We’re in the midst of film festival season, and while much of the cinema-loving world will be focused on the movies that get rave reviews at Telluride or TIFF, many significant works—especially those by filmmakers of color—are bound to be tragically overlooked. But with support from the Center for Asian American Media (CAAM), four documentaries focused on Asian-Americans throughout history are receiving significant support in the journey to reach a wider audience. 

The recipients of CAAM’s 2015 Documentary Fund Awards are far-reaching in their themes, but they are unified by subject matter that focuses (per CAAM’s mission) on Asian populations and diaspora, with emphasis on the stories of those not typically given promient public visibility. Each recipient receives between $15,000 and $50,000 from the San Francisco-based organization to help defray production costs. The funding is made possible thanks to support from the Corporation for Public Broadcasting.

Three of the films focus explicitly on Asian Americans. The fourth, “A Guangzhou Love Story” by Kathy Huang (director) and Debbie Lum (producer), examines the lives of Chinese women who marry African men and raise families in the face of widespread xenophobia and racist immigration policies. Huang said that this film, with CAAM’s support, will offer lessons to people from all societies dealing with pluralistic populations:

Through their taboo romances and determination to protect their families at all costs, the characters in our film are the vanguard of a quiet social revolution helping to forge a new, more integrated China. Their stories hold a mirror to all countries struggling to accommodate people of different origins and races—from Mexican migrant workers in the U.S. to Syrian refugees in Eastern Europe.  

Who Is Arthur Chu?” by director/producers Yu Gu and Scott Drucker, focuses on the “Jeopardy!” superstar champion and culture critic’s rise to fame and struggles with a public that isn’t willing to accept a confident Asian-American victor. In a statement about the award to Colorlines, Gu and Drucker explained how the funds will help them complete the story: 

Our portrait of Arthur Chu, in this seminal moment of his life, will fully explore his contradictions, passions and his efforts to enact social change through personal struggle. While the world may see him as “that Asian guy,” we want to tell a universal story of an individual struggling against society while battling his own demons. We believe this human and nuanced approach can change the way people view Americans and American society. The funds from CAAM comes at an important turning point in our journey. It will allow us to complete our production phase to its fullest potential, and allow us to work with a great editor to strengthen our work.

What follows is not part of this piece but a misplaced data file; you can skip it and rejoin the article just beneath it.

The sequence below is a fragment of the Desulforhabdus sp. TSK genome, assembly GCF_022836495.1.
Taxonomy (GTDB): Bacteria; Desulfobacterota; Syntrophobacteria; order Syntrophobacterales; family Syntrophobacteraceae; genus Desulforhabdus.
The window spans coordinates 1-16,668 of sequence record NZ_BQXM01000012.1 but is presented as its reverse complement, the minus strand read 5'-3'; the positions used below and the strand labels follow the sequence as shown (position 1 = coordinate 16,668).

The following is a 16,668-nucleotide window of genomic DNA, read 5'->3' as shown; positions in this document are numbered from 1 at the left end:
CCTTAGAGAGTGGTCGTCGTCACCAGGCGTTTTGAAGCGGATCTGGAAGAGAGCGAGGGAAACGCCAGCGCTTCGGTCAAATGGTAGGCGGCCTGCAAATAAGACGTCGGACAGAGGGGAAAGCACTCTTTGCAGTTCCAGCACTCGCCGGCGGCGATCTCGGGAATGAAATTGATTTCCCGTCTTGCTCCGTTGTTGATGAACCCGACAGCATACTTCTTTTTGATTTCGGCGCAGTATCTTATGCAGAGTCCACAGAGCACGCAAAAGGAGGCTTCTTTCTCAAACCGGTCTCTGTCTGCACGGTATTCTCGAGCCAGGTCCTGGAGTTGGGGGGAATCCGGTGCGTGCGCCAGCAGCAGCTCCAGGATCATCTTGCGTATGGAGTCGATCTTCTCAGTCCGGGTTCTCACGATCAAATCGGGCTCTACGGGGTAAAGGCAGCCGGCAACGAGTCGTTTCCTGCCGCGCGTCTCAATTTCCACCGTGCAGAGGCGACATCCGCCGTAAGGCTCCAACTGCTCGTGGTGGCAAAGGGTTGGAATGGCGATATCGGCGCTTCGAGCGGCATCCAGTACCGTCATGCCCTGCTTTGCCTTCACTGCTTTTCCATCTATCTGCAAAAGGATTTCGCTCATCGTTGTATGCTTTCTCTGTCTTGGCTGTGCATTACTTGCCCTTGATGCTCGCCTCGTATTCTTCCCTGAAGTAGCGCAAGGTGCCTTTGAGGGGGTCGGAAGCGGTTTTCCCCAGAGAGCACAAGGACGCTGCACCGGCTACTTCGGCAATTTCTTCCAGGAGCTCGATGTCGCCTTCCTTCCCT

“Frank Wong’s Chinatown” is a working title for a film by director/producer James Q. Chan and producer Corey Tong looking at 81-year-old San Francisco-based artist Frank Wong and his journey from Chinatown youth to renowned miniature-model artist, as well as the decades-long journey of the neighborhood. Chan offered this statement to Colorlines on the award: 

Working with CAAM gives us the incredible opportunity to complete and present our film not only to their primary communities of Asian- and Chinese-Americans in the U.S., but globally into Chinatowns and other ethnic and racial immigrant communities around the world. Our program fills significant holes in mainstream media; seniors seen not only as aging or health care concerns, but as active, healthy, creative individuals from Asian-American families. Through artist Frank Wong and his artwork we explore the power of memory, history, legacy. 

Director/producer Konrad Aderer and co-producer Michelle Chen go back in history for “Resistance at Tule Lake,” a stereotype-shattering look at the World War II-era Tule Lake Segregation Center, a militarized internment camp for Japanese Americans branded as “troublemakers,” many of whom stood up for their rights despite the intense stigma and repression facing them and their peers.

Visit CAAM’s website for more information about the four Documentary Award recipients.